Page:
Pop your head into Campo di Fiore, and you’ll step back in time to 2007. Here’s a restaurant that’s full every night, and yet its prices are relatively high.
I took my sister Cathy there for her birthday a few weeks ago, and my then-pregnant other sister joined us too (she’s since given birth to the lovely Dylan – congratulations Barbara! – and made me go all soppy over babies).
The superbly poorly translated, extensive menu raised a few laughs. It features such delights as “Smocked Salmon” and colourful but not silly descriptions of the food on offer: “Rombo al vino blanco: the end that every brill wants, to die in white wine” and “Agnello Scottadito: Scottadito means a thing that makes burn your fingers, because is used to eat without cutlery.”
Some of the Italian waiters didn’t have particularly good English, which occasionally made things a little complicated. But that’s forgivable, as the staff were not only friendly, but genuinely warm and hospitable. Only a sociopath couldn’t fall for their charms. The end result is a place with a very authentic Italian feel – rare enough in Ireland.
An irrestible platter of fresh bread, served with garlic and chilli oils, got things off to a perfect start. Cathy ordered Bruschetta with Mushrooms, while Barbara and I both opted for the Minnestrone. Our soups were made just as real Minnestrone should be: free of tomatoes and pasta, good strong broth, and lovely fresh vegetables. Cathy’s starter was utterly inedible: rock hard toasted bread and stone-cold mushrooms. We sent it back and, in fairness, it was replaced by a Minnestrone without quibble – although they didn’t take the additional soup off the bill.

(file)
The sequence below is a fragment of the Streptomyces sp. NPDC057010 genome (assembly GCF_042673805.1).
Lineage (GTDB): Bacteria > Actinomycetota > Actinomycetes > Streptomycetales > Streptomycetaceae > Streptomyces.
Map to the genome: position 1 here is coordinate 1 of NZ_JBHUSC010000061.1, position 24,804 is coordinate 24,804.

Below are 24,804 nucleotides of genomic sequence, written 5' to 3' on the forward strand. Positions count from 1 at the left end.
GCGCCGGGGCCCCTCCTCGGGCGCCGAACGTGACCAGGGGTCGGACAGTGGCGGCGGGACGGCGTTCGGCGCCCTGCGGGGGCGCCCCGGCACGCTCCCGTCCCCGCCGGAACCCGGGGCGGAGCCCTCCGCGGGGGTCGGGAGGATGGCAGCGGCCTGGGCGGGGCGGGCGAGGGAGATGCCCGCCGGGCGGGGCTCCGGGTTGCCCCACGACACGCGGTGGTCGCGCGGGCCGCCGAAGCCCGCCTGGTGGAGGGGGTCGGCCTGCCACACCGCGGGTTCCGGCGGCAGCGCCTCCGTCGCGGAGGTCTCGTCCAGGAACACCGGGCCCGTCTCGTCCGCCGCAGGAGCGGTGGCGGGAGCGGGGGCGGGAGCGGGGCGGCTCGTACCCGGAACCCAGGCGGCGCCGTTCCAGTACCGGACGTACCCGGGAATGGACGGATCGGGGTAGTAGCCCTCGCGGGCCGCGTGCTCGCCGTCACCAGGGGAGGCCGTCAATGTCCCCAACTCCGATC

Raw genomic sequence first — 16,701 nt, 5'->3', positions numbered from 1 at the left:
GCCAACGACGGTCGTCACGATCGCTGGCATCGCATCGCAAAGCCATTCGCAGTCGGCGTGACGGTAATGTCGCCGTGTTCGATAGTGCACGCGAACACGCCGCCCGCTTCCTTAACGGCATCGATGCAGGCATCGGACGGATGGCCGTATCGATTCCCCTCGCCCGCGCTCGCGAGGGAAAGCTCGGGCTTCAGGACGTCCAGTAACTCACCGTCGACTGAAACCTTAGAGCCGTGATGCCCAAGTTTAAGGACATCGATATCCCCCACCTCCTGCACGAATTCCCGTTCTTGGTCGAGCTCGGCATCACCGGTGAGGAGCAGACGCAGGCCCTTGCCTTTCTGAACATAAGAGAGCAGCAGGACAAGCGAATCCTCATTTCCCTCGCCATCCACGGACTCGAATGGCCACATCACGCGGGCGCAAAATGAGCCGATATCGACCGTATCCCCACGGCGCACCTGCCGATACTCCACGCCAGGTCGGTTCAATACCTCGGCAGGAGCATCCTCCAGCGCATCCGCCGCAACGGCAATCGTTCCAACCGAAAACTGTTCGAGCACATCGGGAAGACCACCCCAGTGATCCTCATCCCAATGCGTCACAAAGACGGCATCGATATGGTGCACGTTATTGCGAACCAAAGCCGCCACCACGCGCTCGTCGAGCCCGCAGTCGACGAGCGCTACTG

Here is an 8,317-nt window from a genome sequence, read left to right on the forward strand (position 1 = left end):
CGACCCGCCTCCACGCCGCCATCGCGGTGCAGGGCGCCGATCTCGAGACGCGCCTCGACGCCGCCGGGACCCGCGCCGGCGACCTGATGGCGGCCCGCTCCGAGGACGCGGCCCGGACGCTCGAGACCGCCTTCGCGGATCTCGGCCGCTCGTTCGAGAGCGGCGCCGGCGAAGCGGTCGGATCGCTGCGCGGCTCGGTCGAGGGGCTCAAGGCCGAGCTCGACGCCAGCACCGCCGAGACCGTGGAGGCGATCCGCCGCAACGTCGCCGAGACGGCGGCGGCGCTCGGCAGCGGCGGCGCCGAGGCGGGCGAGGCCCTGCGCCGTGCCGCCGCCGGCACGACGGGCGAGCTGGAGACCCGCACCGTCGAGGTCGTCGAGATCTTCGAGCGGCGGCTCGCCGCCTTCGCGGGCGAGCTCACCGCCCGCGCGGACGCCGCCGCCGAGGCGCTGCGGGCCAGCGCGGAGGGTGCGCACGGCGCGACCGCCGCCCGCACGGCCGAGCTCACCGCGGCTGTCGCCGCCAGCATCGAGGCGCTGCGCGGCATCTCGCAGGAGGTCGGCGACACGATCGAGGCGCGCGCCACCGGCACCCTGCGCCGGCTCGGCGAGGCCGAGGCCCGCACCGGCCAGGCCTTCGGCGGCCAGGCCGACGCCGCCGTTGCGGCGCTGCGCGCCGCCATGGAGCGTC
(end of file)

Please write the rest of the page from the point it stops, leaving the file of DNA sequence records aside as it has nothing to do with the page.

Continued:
The mains didn’t disappoint at all. Barbara’s Grilled Sea Bass – a delicious fish that’s often whipped out of a restaurant’s freezer or ruined by cheffiness – was really special: delicately fresh and perfectly dressed. Cathy’s lasagna was fine, as good as any Italian restaurant, although I think this dish could be a little cheaper than €13.80. I went for the house special – Lamb Cutlets with Red Wine, Olives, and Herbs. This was real, old-style, pre-tomato Italian food. The wine sauce was rich and thin, and the quality of all the ingredients really stood out. The house wine was piss, but as Barbara got great pleasure in telling me, I should have known better.
- Three Minestrone Soups @ €6.90 – €20.70
- Spigola alla Griglia (Grilled Sea Bass) – €24.90
- Lasagna – €13.80
- Special (Lamb) – €24.60
- Insalata Mista (Mixed Salad) – €4
- Glass Red Wine – €5.50
- Large Sparkling Water – €3.70
Total Before Tip: €101.20
This is just very slightly pricier than most average Italian restaurants. Some of the prices, such as a (small) Mixed Salad for €4 and a Lasagna for €13.80, are wide of the mark (I hear a rumour that they have reduced their prices since I was there – anyone care to confirm?). Spending €24.60 on a main course is something I rarely can or want to do, but this was worth every cent: I’m drooling just writing about it.
Overall, I think this restaurant is very good value, as the food and atmosphere are really excellent, and I’ll definitely be going back. Meanwhile, there’s a Campo di Fiore deli just across the road, which I reckon is worth checking out.